If Running is Good, Then Why Shun it?
arise when we don't recognize that mundane chores create value.
if you've never stepped on a playing field, you probably know that running fast
is the key to success in most sports. If you can outrun your opponents, you can
beat them to the net, goal or base.
Yet it's peculiar
how most coaches approach running. They appear to disdain it. Running is a common
punishment. Show up late for practice, and you'll run laps. Miss a shot, run a "suicide."
Drop a pass, run a lap. Forget a play . . . you get the idea.
are happy to demonstrate how to shoot, dribble, kick, pass and defend, but when
it comes to running, few participate. They would rather bark words of motivation
from the sidelines. And no matter how well you run, coaches will tell you to run
What they hear
This behavior sends
a clear message to players: Running is bad. It's the low point of most practices.
But as we've already discussed, running is one of the key activities for a winning
team. So, we've taken an element critical to the success of the team and turned
it into a negative a task that any rational person would prefer to shy away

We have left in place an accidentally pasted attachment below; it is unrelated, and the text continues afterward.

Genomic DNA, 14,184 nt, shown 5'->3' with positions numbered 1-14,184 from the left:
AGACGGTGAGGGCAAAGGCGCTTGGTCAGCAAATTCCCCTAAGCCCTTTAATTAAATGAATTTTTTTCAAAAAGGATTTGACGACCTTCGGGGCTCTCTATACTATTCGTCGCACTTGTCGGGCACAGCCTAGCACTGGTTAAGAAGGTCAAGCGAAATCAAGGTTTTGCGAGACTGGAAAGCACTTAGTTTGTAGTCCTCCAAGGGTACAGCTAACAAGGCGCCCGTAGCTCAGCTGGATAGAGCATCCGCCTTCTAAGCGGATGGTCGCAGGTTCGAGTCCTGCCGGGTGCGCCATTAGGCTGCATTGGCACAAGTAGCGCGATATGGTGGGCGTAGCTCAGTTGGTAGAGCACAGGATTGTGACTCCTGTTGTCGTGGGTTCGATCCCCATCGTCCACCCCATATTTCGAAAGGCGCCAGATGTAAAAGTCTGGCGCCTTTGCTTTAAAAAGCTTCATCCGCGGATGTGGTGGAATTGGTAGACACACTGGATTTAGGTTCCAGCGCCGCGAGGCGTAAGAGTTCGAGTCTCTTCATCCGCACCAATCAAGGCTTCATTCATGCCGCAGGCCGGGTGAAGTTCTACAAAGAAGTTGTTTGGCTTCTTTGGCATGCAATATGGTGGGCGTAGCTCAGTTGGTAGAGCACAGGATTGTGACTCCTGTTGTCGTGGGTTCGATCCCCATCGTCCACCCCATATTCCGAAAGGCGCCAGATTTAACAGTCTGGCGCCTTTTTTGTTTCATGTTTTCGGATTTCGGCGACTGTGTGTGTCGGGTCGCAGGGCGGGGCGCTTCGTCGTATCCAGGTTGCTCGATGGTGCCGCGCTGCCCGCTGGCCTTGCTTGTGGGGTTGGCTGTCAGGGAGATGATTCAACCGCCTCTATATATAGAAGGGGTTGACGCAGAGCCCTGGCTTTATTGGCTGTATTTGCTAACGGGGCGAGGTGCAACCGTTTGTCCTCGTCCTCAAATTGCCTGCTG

that we've diagnosed a new problem, we can do as any respectable
consultant would do and label this defect with a fancy name, such as "The Running
Syndrome," or the abbreviation TRS.
And the point
of this is. . .
doesn't rely on running, but coaches can still saddle practices with a TRS
that task that boosts the value of practice, but one that staff view as negative
and will often try to avoid.
people don't enjoy fielding complaints, but this is an excellent exercise. Assuming
that the patient is not a chronic complainer, the ability to resolve a complaint
often is the first step in building a long-lasting relationship. Do you recognize
complaints as an opportunity, or do you let staff see your displeasure?
can lump any number of tasks into the TRS category. For example, is your staff happy
when asked to stay late? Have you ever exacerbated the situation with a comment
such as, "Sorry, I hate it too, but it's a necessary evil"? Or do you say, "I appreciate
your effort! Mr. Saunders would have never bought two pairs of glasses if you didn't
make him feel so welcome."
Get out and
By focusing on the value of tasks rather than the
perceptions, practice managers communicate that no tasks are trivial and that
each staffer is running toward a common goal.
Optometric Management, Issue: February 2007